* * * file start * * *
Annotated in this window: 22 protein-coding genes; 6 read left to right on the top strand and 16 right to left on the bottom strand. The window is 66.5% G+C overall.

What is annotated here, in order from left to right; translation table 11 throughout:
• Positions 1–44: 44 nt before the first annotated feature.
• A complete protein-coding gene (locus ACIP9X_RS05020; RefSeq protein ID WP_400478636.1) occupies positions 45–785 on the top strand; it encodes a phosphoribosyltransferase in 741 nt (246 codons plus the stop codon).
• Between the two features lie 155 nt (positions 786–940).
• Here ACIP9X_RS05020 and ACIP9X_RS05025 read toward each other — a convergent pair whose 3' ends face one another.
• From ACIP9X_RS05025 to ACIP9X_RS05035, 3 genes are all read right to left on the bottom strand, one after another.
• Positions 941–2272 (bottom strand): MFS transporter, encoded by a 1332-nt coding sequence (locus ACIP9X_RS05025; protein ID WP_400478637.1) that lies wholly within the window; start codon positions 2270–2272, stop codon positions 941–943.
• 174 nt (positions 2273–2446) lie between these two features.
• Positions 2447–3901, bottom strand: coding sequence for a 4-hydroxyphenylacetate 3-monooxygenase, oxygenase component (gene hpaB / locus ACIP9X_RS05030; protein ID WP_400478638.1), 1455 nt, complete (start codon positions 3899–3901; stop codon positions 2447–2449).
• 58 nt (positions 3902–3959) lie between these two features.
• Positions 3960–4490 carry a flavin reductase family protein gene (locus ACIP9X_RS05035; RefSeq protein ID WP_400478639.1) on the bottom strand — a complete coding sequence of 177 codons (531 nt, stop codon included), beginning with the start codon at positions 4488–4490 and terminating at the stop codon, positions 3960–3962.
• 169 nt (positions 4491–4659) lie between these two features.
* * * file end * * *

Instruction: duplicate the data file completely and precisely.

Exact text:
Annotated in this window: 22 protein-coding genes; 6 read left to right on the top strand and 16 right to left on the bottom strand. The window is 66.5% G+C overall.

What is annotated here, in order from left to right; translation table 11 throughout:
• Positions 1–44: 44 nt before the first annotated feature.
• A complete protein-coding gene (locus ACIP9X_RS05020; RefSeq protein ID WP_400478636.1) occupies positions 45–785 on the top strand; it encodes a phosphoribosyltransferase in 741 nt (246 codons plus the stop codon).
• Between the two features lie 155 nt (positions 786–940).
• Here ACIP9X_RS05020 and ACIP9X_RS05025 read toward each other — a convergent pair whose 3' ends face one another.
• From ACIP9X_RS05025 to ACIP9X_RS05035, 3 genes are all read right to left on the bottom strand, one after another.
• Positions 941–2272 (bottom strand): MFS transporter, encoded by a 1332-nt coding sequence (locus ACIP9X_RS05025; protein ID WP_400478637.1) that lies wholly within the window; start codon positions 2270–2272, stop codon positions 941–943.
• 174 nt (positions 2273–2446) lie between these two features.
• Positions 2447–3901, bottom strand: coding sequence for a 4-hydroxyphenylacetate 3-monooxygenase, oxygenase component (gene hpaB / locus ACIP9X_RS05030; protein ID WP_400478638.1), 1455 nt, complete (start codon positions 3899–3901; stop codon positions 2447–2449).
• 58 nt (positions 3902–3959) lie between these two features.
• Positions 3960–4490 carry a flavin reductase family protein gene (locus ACIP9X_RS05035; RefSeq protein ID WP_400478639.1) on the bottom strand — a complete coding sequence of 177 codons (531 nt, stop codon included), beginning with the start codon at positions 4488–4490 and terminating at the stop codon, positions 3960–3962.
• 169 nt (positions 4491–4659) lie between these two features.